Follow us on

|

Dabhol and political sparks

Print edition : Oct 27, 2001 T+T-

Even as the legal tangle worsens, Sharad Pawar's opposition to a judicial probe into the Dabhol power project leaves the ruling Democratic Front in Maharashtra seriously divided.

SIX years since the point of time when the Shiv Sena-Bharatiya Janata Party alliance was swept to power in Maharashtra after promising to drive the Dabhol power project into the sea, the controversial project seems set to cause a second political upheaval. The announcement in September of a judicial investigation into the Enron-sponsored project provoked bitter protests from the Nationalist Congress Party (NCP), stalling the early appointment of a retired Judge to head the inquiry. This, in turn, has generated angry reactions from the Congress(I) as well as the Left parties whose support is necessary for the Democratic Front (D.F.) to remain in power. The NCP itself seems divided on the issue.

For the record, NCP politicians claim that their opposition to the judicial investigation is based on their concern for Maharashtra's economy. "We feel the decision has already had an adverse impact," says NCP spokesperson Vasant Chavan. "One leading industrial house has decided not to invest in Maharashtra," he claims, "while smaller organisations are in the process of relocating in neighbouring States."

Leaders of the NCP have also been using Prime Minister Atal Behari Vajpayee's September 7 promise of an "early and amicable resolution of issues relating to the Dabhol Power Company (DPC)" to argue that the Maharashtra government should not precipitate a showdown. Shortly after the September 19 decision to order a judicial investigation, NCP president and former Chief Minister Sharad Pawar warned that "if the State government has to pay a huge sum to Enron as compensation, we are not going to be party to the decision". However, official polemic fools no one. Pawar's role in bringing about the DPC deal, a process dogged by rumours of payoffs to key politicians in the then Congress(I) government and the subsequent Shiv Sena-BJP government, obviously underpins the NCP's disquiet.

The Peasants and Workers Party, the Communist Party of India and the Communist Party of India (Marxist) also made it clear that they would bring down the D.F. government unless an investigation was ordered. Informed sources told Frontline that Congress(I) Ministers who attended the Cabinet meeting that decided on the investigation said that if the NCP insisted on stalling an investigation, it should be asked to leave the D.F., paving the way for elections. Should the NCP delay indefinitely the appointment of a retired Supreme Court Judge, the Congress(I) may eventualy accept that suggestion.

Interestingly, however, not everyone in the NCP appears keen on tying the party's fortunes to Pawar's fate in the Enron investigation. Informed sources said that Deputy Chief Minister Chhagan Bhujbal had told his Cabinet colleagues that while a decision should not be "taken in haste", the NCP was not opposed to a judicial investigation per se. Finance Minister Jayant Patil and Tribal Development Minister Madhukar Pichad too put up little resistance to the majority view at the Cabinet meeting. "An impression has been created that we are shielding Enron," Bhujbal said on July 11, "and we want to dispel that impression". Bhujbal and Pawar have clashed in the past, notably over the Deputy Chief Minister's campaign to secure Shiv Sena supremo Bal Thackeray's arrest. Enron, it would seem, is becoming another fault line between Pawar and his most important party colleague.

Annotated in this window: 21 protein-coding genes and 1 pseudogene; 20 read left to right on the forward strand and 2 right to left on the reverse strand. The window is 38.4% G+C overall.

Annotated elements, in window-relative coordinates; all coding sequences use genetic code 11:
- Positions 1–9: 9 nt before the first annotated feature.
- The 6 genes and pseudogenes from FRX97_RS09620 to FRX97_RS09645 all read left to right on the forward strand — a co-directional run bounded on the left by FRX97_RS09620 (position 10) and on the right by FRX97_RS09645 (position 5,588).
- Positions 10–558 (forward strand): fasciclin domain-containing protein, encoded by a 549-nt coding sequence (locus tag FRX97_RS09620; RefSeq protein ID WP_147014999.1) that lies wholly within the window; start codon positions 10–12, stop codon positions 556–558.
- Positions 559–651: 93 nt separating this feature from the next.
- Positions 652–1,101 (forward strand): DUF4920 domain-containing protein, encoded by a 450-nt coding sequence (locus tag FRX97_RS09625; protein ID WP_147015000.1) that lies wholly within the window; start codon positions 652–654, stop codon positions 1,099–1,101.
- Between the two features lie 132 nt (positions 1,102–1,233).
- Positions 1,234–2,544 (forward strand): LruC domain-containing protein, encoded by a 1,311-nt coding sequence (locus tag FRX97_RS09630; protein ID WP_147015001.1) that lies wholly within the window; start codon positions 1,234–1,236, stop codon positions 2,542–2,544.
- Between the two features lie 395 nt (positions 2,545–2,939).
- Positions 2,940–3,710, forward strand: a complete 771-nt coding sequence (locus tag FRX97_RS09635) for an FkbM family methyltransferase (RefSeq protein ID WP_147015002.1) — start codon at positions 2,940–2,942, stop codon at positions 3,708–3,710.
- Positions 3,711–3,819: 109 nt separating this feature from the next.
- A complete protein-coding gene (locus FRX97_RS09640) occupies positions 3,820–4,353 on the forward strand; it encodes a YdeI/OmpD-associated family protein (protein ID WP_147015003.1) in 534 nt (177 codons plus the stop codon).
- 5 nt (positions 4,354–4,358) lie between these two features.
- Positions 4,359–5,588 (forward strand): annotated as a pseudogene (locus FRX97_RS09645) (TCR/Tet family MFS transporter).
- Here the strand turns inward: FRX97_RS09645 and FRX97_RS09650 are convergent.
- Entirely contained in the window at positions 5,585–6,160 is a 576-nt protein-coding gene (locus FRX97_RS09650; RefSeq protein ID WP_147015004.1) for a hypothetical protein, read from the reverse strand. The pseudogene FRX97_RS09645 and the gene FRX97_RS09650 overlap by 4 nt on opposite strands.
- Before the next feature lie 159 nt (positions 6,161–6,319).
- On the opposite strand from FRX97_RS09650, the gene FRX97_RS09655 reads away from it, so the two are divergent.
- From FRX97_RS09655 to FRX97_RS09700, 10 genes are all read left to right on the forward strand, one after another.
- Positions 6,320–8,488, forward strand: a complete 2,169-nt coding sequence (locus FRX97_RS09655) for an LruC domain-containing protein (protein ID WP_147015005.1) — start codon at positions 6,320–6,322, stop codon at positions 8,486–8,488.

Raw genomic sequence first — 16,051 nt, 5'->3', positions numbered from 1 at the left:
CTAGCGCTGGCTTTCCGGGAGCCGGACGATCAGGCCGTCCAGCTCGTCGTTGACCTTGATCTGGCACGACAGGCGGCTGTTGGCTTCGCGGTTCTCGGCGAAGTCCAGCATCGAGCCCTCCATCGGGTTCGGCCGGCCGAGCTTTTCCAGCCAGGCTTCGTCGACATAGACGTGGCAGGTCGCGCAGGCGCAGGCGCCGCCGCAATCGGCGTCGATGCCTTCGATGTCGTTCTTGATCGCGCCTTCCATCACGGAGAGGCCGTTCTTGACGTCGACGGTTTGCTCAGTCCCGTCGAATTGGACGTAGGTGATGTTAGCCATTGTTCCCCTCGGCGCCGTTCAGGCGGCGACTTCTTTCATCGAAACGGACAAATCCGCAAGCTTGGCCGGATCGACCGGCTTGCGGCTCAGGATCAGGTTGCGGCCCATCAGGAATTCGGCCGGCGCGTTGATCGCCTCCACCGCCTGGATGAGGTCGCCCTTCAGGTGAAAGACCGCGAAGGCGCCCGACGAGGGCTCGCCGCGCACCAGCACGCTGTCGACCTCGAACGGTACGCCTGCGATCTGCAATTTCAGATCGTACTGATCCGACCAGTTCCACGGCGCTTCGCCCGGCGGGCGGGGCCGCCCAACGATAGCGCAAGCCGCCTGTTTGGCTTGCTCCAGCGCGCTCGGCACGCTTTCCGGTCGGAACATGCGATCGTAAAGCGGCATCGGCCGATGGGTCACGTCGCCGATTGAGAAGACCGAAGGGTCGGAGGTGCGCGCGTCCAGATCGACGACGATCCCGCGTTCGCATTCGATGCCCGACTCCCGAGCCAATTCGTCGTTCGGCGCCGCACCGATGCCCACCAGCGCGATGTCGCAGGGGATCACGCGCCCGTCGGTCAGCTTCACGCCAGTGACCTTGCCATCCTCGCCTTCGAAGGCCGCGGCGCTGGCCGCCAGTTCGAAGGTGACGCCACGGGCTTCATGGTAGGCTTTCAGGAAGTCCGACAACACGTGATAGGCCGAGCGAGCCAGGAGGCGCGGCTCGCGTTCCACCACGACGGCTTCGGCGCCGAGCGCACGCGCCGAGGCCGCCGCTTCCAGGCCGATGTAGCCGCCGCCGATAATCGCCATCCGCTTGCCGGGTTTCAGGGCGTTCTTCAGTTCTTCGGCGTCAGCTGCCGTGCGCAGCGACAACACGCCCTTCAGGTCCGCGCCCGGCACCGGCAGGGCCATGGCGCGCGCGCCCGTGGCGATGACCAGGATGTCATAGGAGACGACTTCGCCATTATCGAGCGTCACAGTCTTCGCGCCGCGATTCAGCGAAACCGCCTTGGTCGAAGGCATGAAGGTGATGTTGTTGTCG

Until early this month, the DPC appeared stuck in a legal quagmire. Now, however, the company believes that things are starting to go its way. On October 11, a commercial court in London issued an ex-parte order that restrains the Maharashtra government from initiating legal proceedings in India seeking to block the ongoing international arbitration. For the DPC, this is a victory."According to their agreements, both the government and the DPC are bound by English law," a DPC spokesperson told Frontline, "and this order will ensure that Maharashtra can do nothing to hamper arbitration proceedings." A DPC statement says that "the injunction facilitates the timely and impartial review by the international arbitration panel of the dispute between the DPC and the Government of Maharashtra".

In April, the DPC had slapped notices of arbitration on both the Government of India and the Maharashtra government after the Maharashtra State Electricity Board (MSEB) refused to make payments. International arbitration proceedings were to begin, and arbitrators were appointed from both sides. However, the Bombay High Court and the Supreme Court restrained the DPC from proceeding with international arbitration, on the basis of a dispute over whether the Maharashtra Electricity Regulatory Commission (MERC) had the jurisdiction to decide the payment dispute.

The injunction from London is based on the premise that the arbitration proceedings and the MERC"s jurisdiction are separate issues. "Arbitration has no bearing on the ongoing proceedings in the Bombay High Court and the Supreme Court involving DPC, the MSEB and the MERC," says the order.